Arrival Day, September 18, 1959. The new boys trudge along with their suitcases; attentive fathers carry trunks, mothers in flats and autumn coats tote desk lamps and portable typewriters, and kids trot along carting bags and boxes or just kicking through the first of the fall leaves. Harvard Yard is a verdant quadrangle of well-tended but simple elegance, boxed in by fine old American buildings, sequestered behind sturdy ivied brick walls and wrought-iron fences of fine design. Even on a busy day like this, the Yard is serene, as if over three hundred years of arrivals have inured it to any disturbance. Proud parents walk confidently into the epicenter of the American aristocracy, in the footsteps of some of the most illustrious feet in American history. Half of this year’s boys have gone to private schools, and they watch out for familiar faces, letter sweaters, or school ties. For the many fathers who are Harvard alums, this is a ritual and a homecoming: they greet old classmates with backslaps and inside jokes. Other fathers tip their hats, secure in the knowledge that as of this day, through their sons, they have joined one of the most elite clubs in the world. Mothers exchange the polite smiles of privileged sisterhood.
Just after one o’clock that afternoon, another family comes across the Yard. Heads turn, eyes widen, a mother whispers behind her hand, a father shushes a child. Now treading on the Puritan soil and patrician pathways of Harvard Yard are eight dark-skinned, Sunday-best Negroes, one of them a tall thin boy carrying a suitcase. That boy is me, and this is the Garrett party; this is my family, my very Negro family, stepping onto the very white, very Old New England, very exclusive grass and gravel of Harvard Yard. We know we are being looked at. We stick closer together, say less, and walk more stiffly than the other families, maintaining what we hope looks at least like composure, if not aplomb. Aside from my fourteen-year-old sister and me—who were born in Brooklyn—the others in our party, my parents and aunts and uncle, were all born and grew up on sharecropper farms in Edgefield, South Carolina. They lived more than half of their lives in the rural Jim Crow Deep South. They were just two decades distant from driving mules and picking cotton, from the indignities of segregated schools, parks, buses, and water fountains, from violence and hatred, degradation and fear. They had clear memories of having stuffed Cousin Emery into the trunk of a car to escape the Ku Klux Klan. Considering their beginnings, their struggles, and the history of Harvard and of the United States, my family’s arrival in Harvard Yard that cool early fall day in 1959 was one of incalculable dimension.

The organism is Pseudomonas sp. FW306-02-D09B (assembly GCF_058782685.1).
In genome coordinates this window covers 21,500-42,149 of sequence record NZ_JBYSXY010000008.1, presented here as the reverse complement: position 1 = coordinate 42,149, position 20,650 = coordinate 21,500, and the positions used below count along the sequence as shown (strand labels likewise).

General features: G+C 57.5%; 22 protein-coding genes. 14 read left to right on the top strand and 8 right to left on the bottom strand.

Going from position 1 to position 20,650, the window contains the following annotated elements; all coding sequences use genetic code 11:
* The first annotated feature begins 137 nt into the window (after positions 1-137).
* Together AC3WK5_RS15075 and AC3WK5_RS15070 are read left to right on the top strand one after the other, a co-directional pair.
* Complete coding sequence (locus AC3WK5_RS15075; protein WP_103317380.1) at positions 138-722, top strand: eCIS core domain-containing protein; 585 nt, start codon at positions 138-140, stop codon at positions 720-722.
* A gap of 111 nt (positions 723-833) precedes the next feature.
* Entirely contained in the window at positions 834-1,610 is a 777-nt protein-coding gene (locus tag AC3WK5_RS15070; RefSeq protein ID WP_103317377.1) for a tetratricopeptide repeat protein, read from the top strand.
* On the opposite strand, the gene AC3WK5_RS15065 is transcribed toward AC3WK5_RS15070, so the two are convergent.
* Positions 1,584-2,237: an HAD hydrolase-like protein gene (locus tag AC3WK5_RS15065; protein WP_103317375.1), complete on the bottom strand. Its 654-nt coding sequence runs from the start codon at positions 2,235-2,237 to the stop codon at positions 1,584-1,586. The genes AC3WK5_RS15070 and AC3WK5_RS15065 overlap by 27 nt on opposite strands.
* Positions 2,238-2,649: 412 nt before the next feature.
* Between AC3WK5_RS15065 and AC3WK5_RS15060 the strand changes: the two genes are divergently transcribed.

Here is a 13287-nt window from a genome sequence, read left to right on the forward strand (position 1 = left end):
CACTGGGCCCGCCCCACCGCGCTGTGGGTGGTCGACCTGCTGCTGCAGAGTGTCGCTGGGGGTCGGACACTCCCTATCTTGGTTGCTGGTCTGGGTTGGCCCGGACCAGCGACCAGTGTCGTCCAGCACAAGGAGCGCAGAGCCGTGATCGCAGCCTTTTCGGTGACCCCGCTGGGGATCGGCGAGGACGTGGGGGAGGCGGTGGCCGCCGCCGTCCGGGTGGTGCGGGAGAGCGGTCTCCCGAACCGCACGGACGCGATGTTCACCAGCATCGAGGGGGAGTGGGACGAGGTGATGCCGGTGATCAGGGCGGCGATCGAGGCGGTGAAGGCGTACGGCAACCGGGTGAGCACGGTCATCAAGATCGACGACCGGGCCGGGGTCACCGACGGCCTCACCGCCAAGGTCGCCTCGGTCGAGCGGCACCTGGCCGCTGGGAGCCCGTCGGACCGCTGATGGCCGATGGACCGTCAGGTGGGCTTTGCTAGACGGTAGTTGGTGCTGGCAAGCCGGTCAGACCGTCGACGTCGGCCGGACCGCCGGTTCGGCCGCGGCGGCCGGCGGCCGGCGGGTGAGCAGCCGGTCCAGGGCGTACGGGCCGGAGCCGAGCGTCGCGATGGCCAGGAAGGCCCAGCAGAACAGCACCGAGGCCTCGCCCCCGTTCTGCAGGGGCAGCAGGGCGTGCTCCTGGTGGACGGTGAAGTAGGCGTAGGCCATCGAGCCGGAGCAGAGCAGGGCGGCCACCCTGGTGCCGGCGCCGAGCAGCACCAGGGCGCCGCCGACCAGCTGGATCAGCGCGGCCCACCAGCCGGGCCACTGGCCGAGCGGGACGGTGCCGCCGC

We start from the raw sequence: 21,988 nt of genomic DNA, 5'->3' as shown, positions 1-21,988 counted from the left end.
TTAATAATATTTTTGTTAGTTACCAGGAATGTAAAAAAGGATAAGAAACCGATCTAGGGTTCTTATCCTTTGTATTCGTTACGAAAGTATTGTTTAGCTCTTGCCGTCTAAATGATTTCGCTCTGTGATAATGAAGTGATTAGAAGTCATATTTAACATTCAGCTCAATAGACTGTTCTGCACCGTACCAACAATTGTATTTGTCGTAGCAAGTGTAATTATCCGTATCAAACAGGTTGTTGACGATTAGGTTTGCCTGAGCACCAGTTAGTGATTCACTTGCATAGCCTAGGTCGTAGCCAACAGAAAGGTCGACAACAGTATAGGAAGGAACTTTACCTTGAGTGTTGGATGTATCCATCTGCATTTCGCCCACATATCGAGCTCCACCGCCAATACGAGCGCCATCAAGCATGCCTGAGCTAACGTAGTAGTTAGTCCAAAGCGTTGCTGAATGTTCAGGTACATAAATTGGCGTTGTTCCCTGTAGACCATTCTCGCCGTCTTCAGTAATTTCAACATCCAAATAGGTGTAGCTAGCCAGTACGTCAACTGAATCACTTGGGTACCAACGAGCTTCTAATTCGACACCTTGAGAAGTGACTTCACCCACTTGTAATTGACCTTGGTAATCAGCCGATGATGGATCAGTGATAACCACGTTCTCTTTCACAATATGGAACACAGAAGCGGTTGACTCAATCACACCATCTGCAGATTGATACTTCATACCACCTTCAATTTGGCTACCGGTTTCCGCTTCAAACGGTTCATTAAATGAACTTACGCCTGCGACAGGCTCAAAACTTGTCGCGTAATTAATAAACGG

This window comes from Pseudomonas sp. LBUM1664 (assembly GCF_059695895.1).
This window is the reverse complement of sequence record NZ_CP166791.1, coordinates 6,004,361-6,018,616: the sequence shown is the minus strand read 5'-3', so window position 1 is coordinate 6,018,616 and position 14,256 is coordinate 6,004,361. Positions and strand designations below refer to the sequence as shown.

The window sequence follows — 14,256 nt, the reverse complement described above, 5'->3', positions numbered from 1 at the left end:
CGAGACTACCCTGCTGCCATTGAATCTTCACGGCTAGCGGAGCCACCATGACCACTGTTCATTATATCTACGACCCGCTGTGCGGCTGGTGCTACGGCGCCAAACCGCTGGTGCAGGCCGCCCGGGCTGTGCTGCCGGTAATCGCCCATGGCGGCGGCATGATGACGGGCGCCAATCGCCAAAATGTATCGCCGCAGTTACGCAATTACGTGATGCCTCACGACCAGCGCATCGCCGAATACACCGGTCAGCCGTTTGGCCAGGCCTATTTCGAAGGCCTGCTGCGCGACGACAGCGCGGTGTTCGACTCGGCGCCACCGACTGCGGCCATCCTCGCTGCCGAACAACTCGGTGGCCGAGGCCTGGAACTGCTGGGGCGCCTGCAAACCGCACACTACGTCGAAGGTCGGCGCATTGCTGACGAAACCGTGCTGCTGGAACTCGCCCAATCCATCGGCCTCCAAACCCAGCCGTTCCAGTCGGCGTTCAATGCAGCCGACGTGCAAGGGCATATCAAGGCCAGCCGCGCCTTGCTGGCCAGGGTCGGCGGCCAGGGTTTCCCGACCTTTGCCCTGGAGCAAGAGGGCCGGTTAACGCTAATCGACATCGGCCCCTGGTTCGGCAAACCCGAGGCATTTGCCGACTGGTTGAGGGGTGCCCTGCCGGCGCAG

The wide lawns of Harvard Yard say to the privileged few who have been chosen, You belong here, you are important, you are granted a generous share of space and time in this world, while my family and just about everyone I had spent time with in my seventeen years on earth had been told, You don’t belong here, you’re not very important, and what little you are granted we will begrudge you. The trees of Harvard Yard rise confidently into a leafy canopy that keeps both the sun and the outside world from beating down too harshly on its chosen, while my family and our forebears slaved under the sun and the whip for more than three hundred years as generations of trees grew and died in the Yard and new ones were planted. Thousands of white Harvard boys and men had sat under the trees smoking, chatting in clusters with their hands in their pockets, considering the questions of the ages and dreaming the big dreams, or they had horsed around, singing drunkenly, considering the questions of the moment and dreaming the little dreams, while my family and our brothers and sisters in blackness had walked mean streets and dark country roads, trying to dream any kind of dream at all.
But I wasn’t thinking about those incongruities on that day in September 1959. I was seventeen, awkwardly and tentatively confident. I hadn’t thought much about Harvard at all, in fact, except that it was a good school and famous. The only connection I had to the place was a distant cousin of my mother, Ida Thomas, who worked in one of the kitchens. Had I wondered how many Blacks would be here? I don’t think so. For that matter, had any of the white boys who were arriving that day thought about having Black classmates, or even roommates? Not likely. But here we were all together, and some of those white boys and their families no doubt were shocked to see me.